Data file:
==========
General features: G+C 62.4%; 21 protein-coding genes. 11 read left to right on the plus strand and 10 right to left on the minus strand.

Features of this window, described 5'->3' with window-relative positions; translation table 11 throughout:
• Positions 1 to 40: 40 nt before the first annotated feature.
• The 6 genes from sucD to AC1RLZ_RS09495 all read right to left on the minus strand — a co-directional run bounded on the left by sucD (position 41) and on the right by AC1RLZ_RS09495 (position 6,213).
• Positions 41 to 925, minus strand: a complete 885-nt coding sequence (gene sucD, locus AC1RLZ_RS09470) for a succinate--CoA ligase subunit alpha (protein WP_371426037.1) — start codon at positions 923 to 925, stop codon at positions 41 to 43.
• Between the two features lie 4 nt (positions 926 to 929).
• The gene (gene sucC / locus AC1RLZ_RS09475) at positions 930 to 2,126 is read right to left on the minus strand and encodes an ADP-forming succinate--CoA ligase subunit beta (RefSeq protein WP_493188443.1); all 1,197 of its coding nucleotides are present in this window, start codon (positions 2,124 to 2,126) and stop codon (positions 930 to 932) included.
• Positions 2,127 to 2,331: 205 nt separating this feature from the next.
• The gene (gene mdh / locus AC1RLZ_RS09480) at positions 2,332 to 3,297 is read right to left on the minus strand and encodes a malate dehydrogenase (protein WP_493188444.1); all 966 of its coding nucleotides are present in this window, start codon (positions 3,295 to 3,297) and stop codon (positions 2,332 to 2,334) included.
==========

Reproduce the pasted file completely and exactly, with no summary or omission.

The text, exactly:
General features: G+C 62.4%; 21 protein-coding genes. 11 read left to right on the plus strand and 10 right to left on the minus strand.

Features of this window, described 5'->3' with window-relative positions; translation table 11 throughout:
• Positions 1 to 40: 40 nt before the first annotated feature.
• The 6 genes from sucD to AC1RLZ_RS09495 all read right to left on the minus strand — a co-directional run bounded on the left by sucD (position 41) and on the right by AC1RLZ_RS09495 (position 6,213).
• Positions 41 to 925, minus strand: a complete 885-nt coding sequence (gene sucD, locus AC1RLZ_RS09470) for a succinate--CoA ligase subunit alpha (protein WP_371426037.1) — start codon at positions 923 to 925, stop codon at positions 41 to 43.
• Between the two features lie 4 nt (positions 926 to 929).
• The gene (gene sucC / locus AC1RLZ_RS09475) at positions 930 to 2,126 is read right to left on the minus strand and encodes an ADP-forming succinate--CoA ligase subunit beta (RefSeq protein WP_493188443.1); all 1,197 of its coding nucleotides are present in this window, start codon (positions 2,124 to 2,126) and stop codon (positions 930 to 932) included.
• Positions 2,127 to 2,331: 205 nt separating this feature from the next.
• The gene (gene mdh / locus AC1RLZ_RS09480) at positions 2,332 to 3,297 is read right to left on the minus strand and encodes a malate dehydrogenase (protein WP_493188444.1); all 966 of its coding nucleotides are present in this window, start codon (positions 3,295 to 3,297) and stop codon (positions 2,332 to 2,334) included.